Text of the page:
Sir Tony Robinson health: ‘I feel pretty fatalistic about it’ – Alzheimer’s disease

Alzheimers Research UK explain 'what is dementia?'

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An ambassador for the Alzheimer’s Society, Sir Tony Robinson recognises that “when you have a terrible experience, there’s very little you can do on your own – large organisations can do a lot more”. Sir Robinson elaborated: “Both my parents had Alzheimer’s, so for about 15 years, Alzheimer’s was the main thing in my life, apart from my work and my kids. “Towards the end of my mum’s life, I made a documentary called Me And My Mum around the issues surrounding dementia and care homes, and the reaction was extraordinary,” he told The Irish News.

“I got so many heartfelt, handwritten letters from carers and people with dementia saying that their situation was ghastly.”

In a candid interview with The Express, when speaking about Alzheimer’s, Sir Robinson said: “Most of the time I feel pretty fatalistic about it.”

He did, however, mention that “getting involved with things socially, being very active, eating decent food, [and] not getting p****d” can keep the condition at bay.

“That’s the kind of life I lead anyway,” he said; as such, Sir Robinson is doing all that he can to minimise his risk of the progressive condition.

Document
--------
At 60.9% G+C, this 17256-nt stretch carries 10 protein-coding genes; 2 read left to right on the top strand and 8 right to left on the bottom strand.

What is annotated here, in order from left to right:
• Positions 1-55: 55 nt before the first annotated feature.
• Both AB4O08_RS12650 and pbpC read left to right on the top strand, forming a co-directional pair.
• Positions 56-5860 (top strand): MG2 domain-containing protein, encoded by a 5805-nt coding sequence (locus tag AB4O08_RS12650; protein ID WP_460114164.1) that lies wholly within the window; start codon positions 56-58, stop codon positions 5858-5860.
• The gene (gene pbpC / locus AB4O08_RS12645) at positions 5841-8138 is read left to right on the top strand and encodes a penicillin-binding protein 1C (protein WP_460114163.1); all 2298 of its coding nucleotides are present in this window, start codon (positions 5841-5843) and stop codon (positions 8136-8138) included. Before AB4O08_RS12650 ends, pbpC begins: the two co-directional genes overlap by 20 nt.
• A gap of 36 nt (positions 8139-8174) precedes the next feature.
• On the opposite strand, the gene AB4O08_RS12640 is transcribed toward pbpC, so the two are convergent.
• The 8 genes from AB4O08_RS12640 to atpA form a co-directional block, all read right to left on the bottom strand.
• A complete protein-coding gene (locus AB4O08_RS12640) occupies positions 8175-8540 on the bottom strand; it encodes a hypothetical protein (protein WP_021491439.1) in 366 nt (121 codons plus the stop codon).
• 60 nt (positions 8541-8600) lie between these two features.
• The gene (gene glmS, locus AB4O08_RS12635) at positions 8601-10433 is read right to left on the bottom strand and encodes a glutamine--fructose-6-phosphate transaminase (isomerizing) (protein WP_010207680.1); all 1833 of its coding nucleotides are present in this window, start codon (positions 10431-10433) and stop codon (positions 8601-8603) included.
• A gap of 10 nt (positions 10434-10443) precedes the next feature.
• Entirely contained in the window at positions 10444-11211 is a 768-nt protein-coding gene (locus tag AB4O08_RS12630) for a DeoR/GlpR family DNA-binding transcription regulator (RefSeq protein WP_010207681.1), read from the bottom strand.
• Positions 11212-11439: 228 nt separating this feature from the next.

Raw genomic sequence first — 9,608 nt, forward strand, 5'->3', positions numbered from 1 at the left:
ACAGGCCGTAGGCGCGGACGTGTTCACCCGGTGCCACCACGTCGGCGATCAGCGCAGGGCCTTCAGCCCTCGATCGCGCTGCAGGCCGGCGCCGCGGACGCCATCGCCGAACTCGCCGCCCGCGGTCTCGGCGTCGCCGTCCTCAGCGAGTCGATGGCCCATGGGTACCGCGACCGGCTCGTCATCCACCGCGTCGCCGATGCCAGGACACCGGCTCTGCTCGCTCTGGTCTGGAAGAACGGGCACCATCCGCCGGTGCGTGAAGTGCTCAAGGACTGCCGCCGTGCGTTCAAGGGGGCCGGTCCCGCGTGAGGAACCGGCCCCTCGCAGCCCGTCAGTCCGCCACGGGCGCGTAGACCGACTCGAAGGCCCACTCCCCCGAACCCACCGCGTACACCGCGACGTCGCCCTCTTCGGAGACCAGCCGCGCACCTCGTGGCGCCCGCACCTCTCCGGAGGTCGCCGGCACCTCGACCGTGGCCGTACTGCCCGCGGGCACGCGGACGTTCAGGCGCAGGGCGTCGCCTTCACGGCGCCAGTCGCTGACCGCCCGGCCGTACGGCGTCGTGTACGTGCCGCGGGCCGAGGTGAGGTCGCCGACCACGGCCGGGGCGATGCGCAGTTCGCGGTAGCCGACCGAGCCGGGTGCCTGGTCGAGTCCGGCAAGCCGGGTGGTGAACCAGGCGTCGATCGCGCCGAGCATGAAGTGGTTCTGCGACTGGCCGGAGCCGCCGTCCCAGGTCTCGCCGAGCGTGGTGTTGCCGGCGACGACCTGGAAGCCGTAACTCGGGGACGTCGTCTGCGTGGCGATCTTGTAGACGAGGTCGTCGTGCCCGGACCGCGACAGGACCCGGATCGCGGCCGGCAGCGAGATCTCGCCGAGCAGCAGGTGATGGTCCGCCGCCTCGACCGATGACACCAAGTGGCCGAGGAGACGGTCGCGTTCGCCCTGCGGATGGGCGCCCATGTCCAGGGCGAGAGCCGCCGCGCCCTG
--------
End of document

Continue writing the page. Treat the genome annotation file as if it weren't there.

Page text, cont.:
Alzheimer’s disease

As the most common form of dementia, Alzheimer’s disease occurs when the connection between nerve cells are lost.

The Alzheimer’s Society explained: “This is because proteins build up and form abnormal structures called ‘plaques’ and ‘tangles’.

“Eventually nerve cells die and brain tissue is lost… a progressive disease, this means that gradually, over time, more parts of the brain are damaged.”

In the early stages of the condition, symptoms can be ever so mild that they can be overlooked.

While no one’s experience of Alzheimer’s will be exactly the same, there are some common threads.

For example, one of the first signs of the condition is experiencing memory issues.

To elaborate, there will be difficulty with recalling recent events and learning new information.

“This is because early on in Alzheimer’s the damage is usually to a part of the brain called the hippocampus,” the charity expanded.

During the early stages of the disease, while recent recall could be affected, they will still be able to remember events from decades prior.

Subtle warning signs of Alzheimer’s might include:

  • Losing keys and glasses around the house
  • Forgetting names of friends
  • Struggling to find the right words for conversation
  • Getting lost in familiar places
  • Forgetting appointments or significant dates.

Other issues with thinking, reasoning, language, and perception can develop.

For instance, in terms of speech, a person with Alzheimer’s might start repeating themselves or struggle to follow a conversation.


When it comes to visuospatial skills, going up and down stairs, or parking the car, may become more difficult.

This is because the ability to see things in three dimensions and to judge distances is reduced.

Furthermore, a person with Alzheimer’s could begin to feel confused during their waking hours, losing track of the time and days.

Sequential tasks may also become more difficult to carry out, such as following a recipe.

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